True Wit Is Nature to Advantage Dress’d

To paraphrase Alexander Pope, Richard Bean’s One Man, Two Guvnors is what we oft have seen, but ne’er so well—for the most part, that is. Continue reading “True Wit Is Nature to Advantage Dress’d”


What Moment Does Resurrection Choose?

The silent agony of three women living in a cavernous home in Los Angeles is suddenly interrupted by the introduction of Roscoe (Gary Cole), a Cervantes professor who is working on some sort of video project with the family’s youngest daughter, Sally (Julianne Nicholson).  The home has no patriarch—”Whitmore” left years ago—and Roscoe himself has recently abandoned his wife and children at the late age of sixty-five.  Sally, cold, verbally brutal, is still recovering emotionally from a heart transplant she had as a child (a deep scar runs from her collar bone to her naval), while her older sister, Lucy (Jenny Bacon), takes care of their fading mother, Mable (Lois Smith).  There is a nurse, Elizabeth (Betty Gilpin), who shares Sally’s scar and is possibly a physical manifestation of her donor, a murder victim whose killer was never found. Continue reading “What Moment Does Resurrection Choose?”

What We Talk About When We Talk About Sex

For those of us whose first sexual experiences took place in childhood bedrooms, high school bathrooms, and community swimming pools, the people who choose to remain abstinent seem like members of some kind of reverse freak show, where everyone is fascinatingly boring.  Just as foreign as the bearded lady or the conjoined twins is the clean-cut, Jesus loving boy whose cool smile and perfectly parted hair reveal none of the inner turmoil of virginity.  This is the draw of Do Me a Little, Marissa Kohn’s tragic and often funny new play about the first night of marriage between two Mormons, Brigham (Trey Gerrald), a closeted homosexual, and Mandy (Ms. Kohn), an overweight girl who had been written off as an old maid at twenty-seven. Continue reading “What We Talk About When We Talk About Sex”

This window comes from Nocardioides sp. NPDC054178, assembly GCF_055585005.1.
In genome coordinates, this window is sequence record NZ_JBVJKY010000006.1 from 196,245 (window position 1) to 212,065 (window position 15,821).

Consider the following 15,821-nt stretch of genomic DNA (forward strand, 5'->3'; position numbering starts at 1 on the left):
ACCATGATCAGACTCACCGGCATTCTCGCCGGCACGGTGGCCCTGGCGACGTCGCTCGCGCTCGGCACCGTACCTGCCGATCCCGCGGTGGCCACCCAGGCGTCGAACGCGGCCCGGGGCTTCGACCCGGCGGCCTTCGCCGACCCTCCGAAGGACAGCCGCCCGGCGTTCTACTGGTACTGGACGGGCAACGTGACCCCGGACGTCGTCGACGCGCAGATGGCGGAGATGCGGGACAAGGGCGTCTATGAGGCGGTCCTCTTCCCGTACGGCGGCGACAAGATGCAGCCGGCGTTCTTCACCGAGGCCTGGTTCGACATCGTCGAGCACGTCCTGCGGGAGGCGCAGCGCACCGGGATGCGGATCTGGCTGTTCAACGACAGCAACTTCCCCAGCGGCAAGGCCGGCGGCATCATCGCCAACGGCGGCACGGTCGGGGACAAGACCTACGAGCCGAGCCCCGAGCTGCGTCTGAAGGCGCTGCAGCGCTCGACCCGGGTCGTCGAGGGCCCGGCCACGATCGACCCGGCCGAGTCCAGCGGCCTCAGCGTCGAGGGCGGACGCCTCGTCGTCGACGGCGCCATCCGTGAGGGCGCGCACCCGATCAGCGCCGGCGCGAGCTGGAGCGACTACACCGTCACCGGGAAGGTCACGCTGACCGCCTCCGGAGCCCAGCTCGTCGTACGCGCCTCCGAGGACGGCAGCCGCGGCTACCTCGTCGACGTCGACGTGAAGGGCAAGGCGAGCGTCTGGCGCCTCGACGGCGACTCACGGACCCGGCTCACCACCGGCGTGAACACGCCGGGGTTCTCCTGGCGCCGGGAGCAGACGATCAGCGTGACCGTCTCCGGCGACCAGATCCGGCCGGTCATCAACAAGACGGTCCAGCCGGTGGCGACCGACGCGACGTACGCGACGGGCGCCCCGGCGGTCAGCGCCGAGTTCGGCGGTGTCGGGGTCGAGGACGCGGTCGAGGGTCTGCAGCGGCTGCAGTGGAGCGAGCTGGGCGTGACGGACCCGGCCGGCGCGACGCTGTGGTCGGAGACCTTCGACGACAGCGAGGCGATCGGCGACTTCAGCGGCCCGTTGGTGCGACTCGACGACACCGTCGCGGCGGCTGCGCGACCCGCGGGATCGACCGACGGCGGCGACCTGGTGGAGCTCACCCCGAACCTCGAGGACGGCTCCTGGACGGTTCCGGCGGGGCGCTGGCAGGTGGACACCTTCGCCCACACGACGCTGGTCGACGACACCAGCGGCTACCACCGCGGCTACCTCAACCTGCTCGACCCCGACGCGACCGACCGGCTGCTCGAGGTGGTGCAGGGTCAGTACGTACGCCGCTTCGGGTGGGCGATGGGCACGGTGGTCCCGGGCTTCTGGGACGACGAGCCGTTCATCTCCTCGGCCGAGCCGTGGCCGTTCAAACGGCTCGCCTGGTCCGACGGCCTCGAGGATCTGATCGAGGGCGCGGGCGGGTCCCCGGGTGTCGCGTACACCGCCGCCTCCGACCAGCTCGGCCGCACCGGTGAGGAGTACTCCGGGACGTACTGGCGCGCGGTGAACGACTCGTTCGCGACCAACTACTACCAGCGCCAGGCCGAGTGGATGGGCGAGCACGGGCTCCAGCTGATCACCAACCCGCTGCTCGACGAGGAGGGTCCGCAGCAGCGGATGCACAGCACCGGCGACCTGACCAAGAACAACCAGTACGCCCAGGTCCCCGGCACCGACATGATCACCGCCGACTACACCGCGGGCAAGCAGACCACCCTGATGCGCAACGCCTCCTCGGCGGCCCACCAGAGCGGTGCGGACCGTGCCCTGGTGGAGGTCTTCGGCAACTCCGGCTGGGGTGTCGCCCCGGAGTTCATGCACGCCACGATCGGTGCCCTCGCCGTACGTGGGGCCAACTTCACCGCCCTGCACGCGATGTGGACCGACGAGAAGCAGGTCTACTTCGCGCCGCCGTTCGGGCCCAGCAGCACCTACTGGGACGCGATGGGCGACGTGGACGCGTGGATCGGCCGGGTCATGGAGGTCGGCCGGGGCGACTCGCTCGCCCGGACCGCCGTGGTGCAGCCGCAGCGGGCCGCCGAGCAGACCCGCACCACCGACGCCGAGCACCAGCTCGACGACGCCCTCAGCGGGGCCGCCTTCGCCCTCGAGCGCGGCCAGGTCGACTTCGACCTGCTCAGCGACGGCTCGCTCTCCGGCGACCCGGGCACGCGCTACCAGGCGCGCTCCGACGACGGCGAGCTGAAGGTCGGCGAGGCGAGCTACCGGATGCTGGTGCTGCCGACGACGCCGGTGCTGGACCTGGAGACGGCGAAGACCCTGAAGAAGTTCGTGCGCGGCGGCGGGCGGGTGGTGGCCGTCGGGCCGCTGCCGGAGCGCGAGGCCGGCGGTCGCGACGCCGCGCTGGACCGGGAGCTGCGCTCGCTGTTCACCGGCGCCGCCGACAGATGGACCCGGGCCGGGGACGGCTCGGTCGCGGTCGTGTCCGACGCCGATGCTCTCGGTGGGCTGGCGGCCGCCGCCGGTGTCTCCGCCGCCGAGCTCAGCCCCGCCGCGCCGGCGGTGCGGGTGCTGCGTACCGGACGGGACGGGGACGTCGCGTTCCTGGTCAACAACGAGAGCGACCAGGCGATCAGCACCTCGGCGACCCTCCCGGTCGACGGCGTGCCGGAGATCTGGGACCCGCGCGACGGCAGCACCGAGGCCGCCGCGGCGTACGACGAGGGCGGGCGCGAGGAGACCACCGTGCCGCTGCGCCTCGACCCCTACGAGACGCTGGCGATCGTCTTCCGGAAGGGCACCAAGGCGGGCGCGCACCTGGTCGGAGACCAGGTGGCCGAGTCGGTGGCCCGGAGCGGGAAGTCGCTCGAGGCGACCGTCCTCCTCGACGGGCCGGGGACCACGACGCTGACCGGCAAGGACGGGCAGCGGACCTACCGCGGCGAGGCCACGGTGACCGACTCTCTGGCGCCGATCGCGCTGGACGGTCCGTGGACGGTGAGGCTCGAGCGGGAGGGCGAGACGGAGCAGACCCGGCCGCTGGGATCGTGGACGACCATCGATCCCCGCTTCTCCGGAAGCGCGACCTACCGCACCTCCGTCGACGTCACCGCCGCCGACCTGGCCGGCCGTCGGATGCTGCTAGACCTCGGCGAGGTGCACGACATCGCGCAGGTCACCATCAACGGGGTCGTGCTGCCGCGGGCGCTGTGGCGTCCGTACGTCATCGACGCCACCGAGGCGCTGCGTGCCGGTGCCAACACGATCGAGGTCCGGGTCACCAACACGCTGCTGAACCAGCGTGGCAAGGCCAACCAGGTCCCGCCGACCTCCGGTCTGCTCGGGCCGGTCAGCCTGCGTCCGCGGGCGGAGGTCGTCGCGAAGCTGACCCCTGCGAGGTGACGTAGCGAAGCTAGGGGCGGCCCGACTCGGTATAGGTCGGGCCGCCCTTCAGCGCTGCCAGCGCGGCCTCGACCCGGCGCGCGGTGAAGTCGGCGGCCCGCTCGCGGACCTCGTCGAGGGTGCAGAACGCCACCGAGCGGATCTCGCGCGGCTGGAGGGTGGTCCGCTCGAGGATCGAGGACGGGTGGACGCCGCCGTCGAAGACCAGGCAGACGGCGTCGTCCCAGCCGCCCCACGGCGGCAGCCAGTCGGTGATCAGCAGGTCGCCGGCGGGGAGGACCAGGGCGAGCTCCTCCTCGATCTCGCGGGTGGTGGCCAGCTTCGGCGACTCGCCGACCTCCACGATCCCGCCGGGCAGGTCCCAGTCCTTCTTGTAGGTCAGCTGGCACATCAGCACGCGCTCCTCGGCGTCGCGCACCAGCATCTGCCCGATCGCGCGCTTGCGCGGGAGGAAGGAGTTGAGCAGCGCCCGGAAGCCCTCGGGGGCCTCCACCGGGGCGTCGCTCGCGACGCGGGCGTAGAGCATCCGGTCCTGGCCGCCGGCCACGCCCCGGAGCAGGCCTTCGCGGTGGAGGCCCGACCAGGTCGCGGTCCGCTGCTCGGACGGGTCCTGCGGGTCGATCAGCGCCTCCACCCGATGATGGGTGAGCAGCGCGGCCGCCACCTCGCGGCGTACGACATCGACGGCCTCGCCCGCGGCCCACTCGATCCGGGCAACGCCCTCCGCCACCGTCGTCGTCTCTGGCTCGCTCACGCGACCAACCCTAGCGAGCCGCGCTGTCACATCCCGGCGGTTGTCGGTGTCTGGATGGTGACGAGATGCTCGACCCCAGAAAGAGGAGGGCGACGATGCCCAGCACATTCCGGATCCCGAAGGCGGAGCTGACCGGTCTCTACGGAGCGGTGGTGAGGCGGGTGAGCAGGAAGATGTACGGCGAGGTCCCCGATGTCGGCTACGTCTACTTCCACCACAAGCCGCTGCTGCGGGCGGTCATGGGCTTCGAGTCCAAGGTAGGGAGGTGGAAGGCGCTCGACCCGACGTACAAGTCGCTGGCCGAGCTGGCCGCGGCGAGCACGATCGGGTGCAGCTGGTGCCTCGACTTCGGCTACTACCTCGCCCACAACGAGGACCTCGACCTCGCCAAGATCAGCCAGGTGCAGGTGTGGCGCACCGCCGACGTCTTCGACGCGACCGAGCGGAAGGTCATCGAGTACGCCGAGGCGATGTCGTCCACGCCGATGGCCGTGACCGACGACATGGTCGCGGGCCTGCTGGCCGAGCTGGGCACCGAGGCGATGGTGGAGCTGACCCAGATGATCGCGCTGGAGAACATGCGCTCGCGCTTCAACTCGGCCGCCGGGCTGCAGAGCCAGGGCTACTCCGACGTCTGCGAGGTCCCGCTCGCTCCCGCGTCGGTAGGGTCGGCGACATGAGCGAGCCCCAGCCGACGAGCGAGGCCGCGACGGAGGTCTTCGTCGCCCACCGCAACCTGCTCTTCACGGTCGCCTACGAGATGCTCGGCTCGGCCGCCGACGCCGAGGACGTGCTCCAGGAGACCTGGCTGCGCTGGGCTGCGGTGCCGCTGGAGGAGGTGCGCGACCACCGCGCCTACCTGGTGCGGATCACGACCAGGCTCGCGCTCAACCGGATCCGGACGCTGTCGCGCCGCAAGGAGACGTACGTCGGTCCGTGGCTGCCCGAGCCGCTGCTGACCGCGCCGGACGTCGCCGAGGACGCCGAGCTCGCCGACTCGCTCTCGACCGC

Venus in Stilletos

Victor L. Cahn has written a book on gender and power in the plays of Harold Pinter, and his new play, Getting the Business, feels like a riff on the issues raised in his predecessor’s work.  Billed somewhat misleadingly as a “noir farce”—probably because it features a femme fatale—it is more like a black comedy in the tradition of The Homecoming and Dangerous Liaisons; John Lahr recently described the former as proving that “words were [not] just vessels of meaning … [but] weapons of defense,” and indeed, in Getting the Business, the dialogue is rarely more than superficial noise that lightly clothes more sinister intentions. Continue reading “Venus in Stilletos”

Back in the town of Bnei Brak

Gilad Shalit has returned home.  He is plumped up, safe, and writing about sports.  But the questions raised by his capture and release linger, so it is appropriate for the Diverse City Theater Co. to revive Lee Blessing’s Two Rooms, a 1988 play about the kidnapping of an American professor in Beirut.  As Michael (Curran Connor) remains locked in a small room, his wife, Lainie (Bree Michael Warner), juggles a government bureaucrat (Dawn Evans) and a sensationalist reporter (Victor Lirio) and is sometimes visited by her husband in her dreams.  In an act of symbolic solidarity, she “cleanses” his office, getting rid of every item except a modest carpet; both she and Michael, then, are trapped by their surroundings.  At one point, she fondly recalls his eyes—all women love eyes, she says smilingly—but for most of the first act Michael is blindfolded.  Mr. Shalit is not the only victim of terrorism evoked by this production.  Occasionally, photos are projected behind the actors, a familiar black rectangle cutting through the center of them, obscuring some of their content.  To borrow a phrase from Art Spiegelman, these characters are living in the shadow of no towers. Continue reading “Back in the town of Bnei Brak”

If in the First Act You Have Hung a Pistol On the Wall…

In the winter of 1932, Hitler discovered one of his trusted colonels in the company of a thirteen-year-old boy.  He removed all but one bullet from a 9mm Luger, handed it to the man and left the room, expecting him to do the honorable thing.  But the colonel valued his own life more than Hitler’s.  He ran out of his room stark naked, pointed the pistol at the future dictator’s head, and fired—but the gun jammed and history bore the brunt of the mechanical failure. Continue reading “If in the First Act You Have Hung a Pistol On the Wall…”